CI Ratings affirms Iran's sovereign ratings at 'B', with a stable outlook
Capital Intelligence Ratings (CI Ratings) has affirmed Iran’s Long-Term Foreign and Local Currency Sovereign Ratings at ‘BB-’ and its Short-Term Foreign and Local Currency Sovereign Ratings at ‘B’. At the same time, the Outlook for Iran’s ratings has been affirmed at ‘Stable’.
The ratings reflect the relatively favourable short to medium-term economic and fiscal outlook following the lifting of international economic and financial sanctions relating to the country’s nuclear programme. As a result, Iran has begun to gradually repatriate previously frozen external financial assets and export more hydrocarbons to a wider range of markets, thereby improving the country’s medium-term economic growth prospects and increasing the central government’s oil revenues. However, the ratings remain constrained by the uncertainty surrounding the tense relationship between Iran and the current US administration with regards to the lifted sanctions, as well as by the slow pace of fundamental reforms and high political and geopolitical uncertainties.
The Iranian economy is expected to continue its recovery in FYE 2018, underpinned by the growth of the hydrocarbon sector, a small rebound in other key sectors that receive financial support from the government (such as the petrochemical and construction sectors), and a pickup in domestic demand.
Real output is estimated to increase by 3.8 per cent in the fiscal year that ends in March 2018, up from an estimated 3.5 per cent in FYE 2017. The outlook remains broadly favourable in the short to medium term with real GDP expected to grow by an average of 4 per cent in FYE 2019-20. In March 2017 the Iranian parliament approved the sixth national development plan, which sets out the economic targets to be achieved over the next 5 years. The plan focuses on attracting investment and introducing full legal, banking, and economic reforms to reduce fundamental weaknesses. In CI Ratings’ view, the plan could boost the medium-term outlook if reforms are implemented as planned and targets met.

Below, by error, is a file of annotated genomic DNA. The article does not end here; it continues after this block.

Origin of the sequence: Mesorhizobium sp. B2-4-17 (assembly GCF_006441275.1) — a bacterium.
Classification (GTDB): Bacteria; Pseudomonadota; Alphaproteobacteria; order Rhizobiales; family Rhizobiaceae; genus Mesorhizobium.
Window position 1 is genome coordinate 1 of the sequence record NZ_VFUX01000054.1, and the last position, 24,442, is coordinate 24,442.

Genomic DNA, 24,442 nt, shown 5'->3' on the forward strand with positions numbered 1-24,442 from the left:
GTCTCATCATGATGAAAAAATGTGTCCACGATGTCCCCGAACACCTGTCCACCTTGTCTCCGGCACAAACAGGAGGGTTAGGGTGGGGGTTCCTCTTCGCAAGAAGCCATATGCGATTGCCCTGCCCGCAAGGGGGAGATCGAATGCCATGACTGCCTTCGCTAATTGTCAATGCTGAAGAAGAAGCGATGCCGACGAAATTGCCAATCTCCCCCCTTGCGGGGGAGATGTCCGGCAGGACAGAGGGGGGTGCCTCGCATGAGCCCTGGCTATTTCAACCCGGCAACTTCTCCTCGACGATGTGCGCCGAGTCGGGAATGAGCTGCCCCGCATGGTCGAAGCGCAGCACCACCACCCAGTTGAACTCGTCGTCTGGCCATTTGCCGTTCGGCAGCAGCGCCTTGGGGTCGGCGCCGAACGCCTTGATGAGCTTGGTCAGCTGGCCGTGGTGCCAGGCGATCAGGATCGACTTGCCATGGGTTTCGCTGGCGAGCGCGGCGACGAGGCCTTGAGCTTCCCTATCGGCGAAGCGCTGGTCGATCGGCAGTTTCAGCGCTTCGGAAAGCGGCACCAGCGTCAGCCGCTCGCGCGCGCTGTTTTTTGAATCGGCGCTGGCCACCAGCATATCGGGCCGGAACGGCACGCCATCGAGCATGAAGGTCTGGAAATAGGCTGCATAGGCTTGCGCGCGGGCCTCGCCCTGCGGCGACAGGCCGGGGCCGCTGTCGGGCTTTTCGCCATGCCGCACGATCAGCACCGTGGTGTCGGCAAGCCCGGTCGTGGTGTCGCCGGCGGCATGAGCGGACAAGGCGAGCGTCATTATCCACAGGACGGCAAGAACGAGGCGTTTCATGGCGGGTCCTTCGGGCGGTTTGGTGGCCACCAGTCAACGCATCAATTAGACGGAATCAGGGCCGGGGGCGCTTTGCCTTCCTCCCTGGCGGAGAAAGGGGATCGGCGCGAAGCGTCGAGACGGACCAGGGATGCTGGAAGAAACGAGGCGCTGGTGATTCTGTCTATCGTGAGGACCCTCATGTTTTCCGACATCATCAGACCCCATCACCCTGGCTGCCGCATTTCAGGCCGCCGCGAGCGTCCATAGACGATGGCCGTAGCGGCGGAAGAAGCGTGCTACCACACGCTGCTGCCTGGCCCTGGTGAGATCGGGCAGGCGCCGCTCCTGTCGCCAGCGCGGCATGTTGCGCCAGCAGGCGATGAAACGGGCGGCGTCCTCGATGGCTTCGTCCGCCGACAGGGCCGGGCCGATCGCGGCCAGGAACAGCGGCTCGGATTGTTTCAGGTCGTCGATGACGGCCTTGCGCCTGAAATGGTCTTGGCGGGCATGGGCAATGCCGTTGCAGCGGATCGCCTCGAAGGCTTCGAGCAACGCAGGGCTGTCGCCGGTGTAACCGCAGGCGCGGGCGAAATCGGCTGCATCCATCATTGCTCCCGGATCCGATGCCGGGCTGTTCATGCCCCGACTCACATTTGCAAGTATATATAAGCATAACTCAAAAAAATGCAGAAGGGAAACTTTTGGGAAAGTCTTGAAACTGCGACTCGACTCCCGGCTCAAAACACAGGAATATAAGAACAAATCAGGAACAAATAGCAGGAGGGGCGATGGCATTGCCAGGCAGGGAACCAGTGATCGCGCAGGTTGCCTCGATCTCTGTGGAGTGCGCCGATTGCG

Despite the recent volatility in the exchange rate associated with the uncertainty surrounding the US’ commitment to the nuclear deal, the gap between the official exchange rate and the market rate has fallen further to around 17 per cent as of April 2017, compared to a record high of 114 per cent two years ago. Inflation has also declined, standing at 10.5 per cent in FYE 2017, compared to a record high of 34.7 per cent in FYE 2013, and is expected to stabilise at around 9 per cent in FYE 2019-20.
Notwithstanding the positive macroeconomic developments, political and geopolitical uncertainties continue to hamper a speedier recovery. The uncertainty surrounding the latest US stance with regards to the nuclear agreement, as well as the Islamic Republic’s foreign policy towards neighbouring Syria and Iraq, could spur a new bout of tension, increasing the ambiguity regarding the sustainability of the nuclear agreement.
However, CI’s view is that a possible US withdrawal from the nuclear agreement is not likely to affect the continuity of the nuclear agreement with European counterparts. Moreover, the impact on the Iranian economy is expected to be contained and limited mostly to capital inflows given the fact that Iran manages its foreign transactions in Euro and it relies on Asian markets for its trade. Additionally, geopolitical risk factors remain elevated in view of the ongoing conflicts in Syria, Iraq, and Yemen, in addition to the tense relationship with some key GCC member states, especially Saudi Arabia.
On the fiscal front, the public finances are expected to remain satisfactory. The structure of the budget is expected to continue improving due to policy reforms and efforts to broaden the tax base. The primary central government budget position is expected to return to surplus in FYE 2019, conditional on the implementation of planned fiscal consolidation measures and premised upon an increase in OPEC oil prices to an average of $60 per barrel.
Iran’s public debt remains low and official foreign assets remain sizeable, estimated by the International Monetary Fund (IMF) to be equivalent to around 25 months of imports of goods and services and around 14 times as high as external debt payments falling due in FYE 2018 (although there is still some ambiguity regarding the liquidity and usability of these assets).
The banking system remains undercapitalized and poses substantial contingent liabilities to the sovereign. Asset quality, capital adequacy, liquidity, and profitability have been adversely affected by the sanctions and rigid government credit policies. Outstanding government payments (arrears) are a challenge for corporates and banks.
Iran’s sovereign ratings remain constrained by the heavy reliance on oil and by fundamental weaknesses in the economy, which have been aggravated by the long period of economic sanctions. It will take time and ongoing commitment to implement important structural reforms. The ratings are also constrained by continued government expenditure rigidity, as well as the weak financial system, institutional shortcomings (including limited disclosure of data), and complex internal politics.
The outlook for the ratings is ‘Stable’. This indicates that Iran’s sovereign ratings are likely to remain unchanged within the next 12 months provided that key metrics evolve as envisioned in CI’s baseline scenario and no other credit quality concerns arise.